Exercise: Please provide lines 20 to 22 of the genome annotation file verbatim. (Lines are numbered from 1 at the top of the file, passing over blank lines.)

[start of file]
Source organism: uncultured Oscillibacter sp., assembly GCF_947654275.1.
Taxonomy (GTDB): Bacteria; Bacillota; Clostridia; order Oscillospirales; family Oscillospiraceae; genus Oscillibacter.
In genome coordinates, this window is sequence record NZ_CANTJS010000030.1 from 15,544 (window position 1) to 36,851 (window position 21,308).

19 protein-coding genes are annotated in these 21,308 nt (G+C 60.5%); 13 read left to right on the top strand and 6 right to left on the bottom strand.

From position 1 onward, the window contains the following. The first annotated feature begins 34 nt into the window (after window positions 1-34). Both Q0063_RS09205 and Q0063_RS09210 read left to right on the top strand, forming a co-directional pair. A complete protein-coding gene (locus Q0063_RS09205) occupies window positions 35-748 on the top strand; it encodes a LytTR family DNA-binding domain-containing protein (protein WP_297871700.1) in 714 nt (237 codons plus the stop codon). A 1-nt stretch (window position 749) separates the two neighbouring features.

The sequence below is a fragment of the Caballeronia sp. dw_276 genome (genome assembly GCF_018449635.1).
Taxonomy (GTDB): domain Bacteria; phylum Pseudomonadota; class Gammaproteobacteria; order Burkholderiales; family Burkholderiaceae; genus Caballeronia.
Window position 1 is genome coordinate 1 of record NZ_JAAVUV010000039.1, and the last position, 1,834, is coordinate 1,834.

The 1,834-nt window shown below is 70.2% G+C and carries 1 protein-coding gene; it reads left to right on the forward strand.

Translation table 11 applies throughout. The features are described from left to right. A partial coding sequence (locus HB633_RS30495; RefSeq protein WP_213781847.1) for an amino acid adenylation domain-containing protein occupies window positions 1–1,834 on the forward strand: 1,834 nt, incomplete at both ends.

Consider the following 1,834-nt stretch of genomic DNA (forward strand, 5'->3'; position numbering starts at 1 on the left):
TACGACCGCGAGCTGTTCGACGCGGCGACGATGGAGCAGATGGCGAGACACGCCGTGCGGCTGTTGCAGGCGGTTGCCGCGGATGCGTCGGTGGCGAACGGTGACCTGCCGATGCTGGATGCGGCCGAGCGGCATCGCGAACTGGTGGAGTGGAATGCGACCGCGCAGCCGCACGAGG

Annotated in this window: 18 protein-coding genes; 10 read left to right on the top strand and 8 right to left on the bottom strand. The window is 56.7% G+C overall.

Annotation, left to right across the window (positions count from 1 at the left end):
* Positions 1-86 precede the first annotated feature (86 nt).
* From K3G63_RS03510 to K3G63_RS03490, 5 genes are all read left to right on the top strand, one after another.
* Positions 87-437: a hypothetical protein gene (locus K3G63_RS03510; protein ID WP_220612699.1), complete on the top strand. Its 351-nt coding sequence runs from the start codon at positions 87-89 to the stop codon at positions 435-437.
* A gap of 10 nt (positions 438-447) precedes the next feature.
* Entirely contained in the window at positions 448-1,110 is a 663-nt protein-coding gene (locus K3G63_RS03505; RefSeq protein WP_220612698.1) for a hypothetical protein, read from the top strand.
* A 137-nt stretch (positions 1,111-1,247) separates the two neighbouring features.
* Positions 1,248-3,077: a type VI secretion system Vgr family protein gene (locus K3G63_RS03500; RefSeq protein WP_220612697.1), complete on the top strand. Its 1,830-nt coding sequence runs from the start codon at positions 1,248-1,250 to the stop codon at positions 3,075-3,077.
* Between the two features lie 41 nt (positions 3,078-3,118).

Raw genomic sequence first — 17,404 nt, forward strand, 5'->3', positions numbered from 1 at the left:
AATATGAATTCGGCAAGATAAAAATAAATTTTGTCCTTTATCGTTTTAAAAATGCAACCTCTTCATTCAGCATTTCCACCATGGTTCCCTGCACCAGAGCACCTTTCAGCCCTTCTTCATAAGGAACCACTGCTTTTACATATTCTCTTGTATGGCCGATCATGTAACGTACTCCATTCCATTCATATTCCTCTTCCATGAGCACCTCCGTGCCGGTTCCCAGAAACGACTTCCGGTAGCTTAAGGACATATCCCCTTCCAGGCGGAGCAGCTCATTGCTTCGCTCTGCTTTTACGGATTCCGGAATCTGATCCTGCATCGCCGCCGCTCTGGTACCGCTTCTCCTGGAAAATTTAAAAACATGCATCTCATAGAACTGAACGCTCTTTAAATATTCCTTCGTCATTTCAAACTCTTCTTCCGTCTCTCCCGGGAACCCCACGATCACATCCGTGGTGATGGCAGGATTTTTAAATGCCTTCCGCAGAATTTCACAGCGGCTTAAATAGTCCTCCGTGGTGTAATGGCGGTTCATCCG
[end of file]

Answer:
* A 137-nt stretch (positions 1,111-1,247) separates the two neighbouring features.
* Positions 1,248-3,077: a type VI secretion system Vgr family protein gene (locus K3G63_RS03500; RefSeq protein WP_220612697.1), complete on the top strand. Its 1,830-nt coding sequence runs from the start codon at positions 1,248-1,250 to the stop codon at positions 3,075-3,077.
* Between the two features lie 41 nt (positions 3,078-3,118).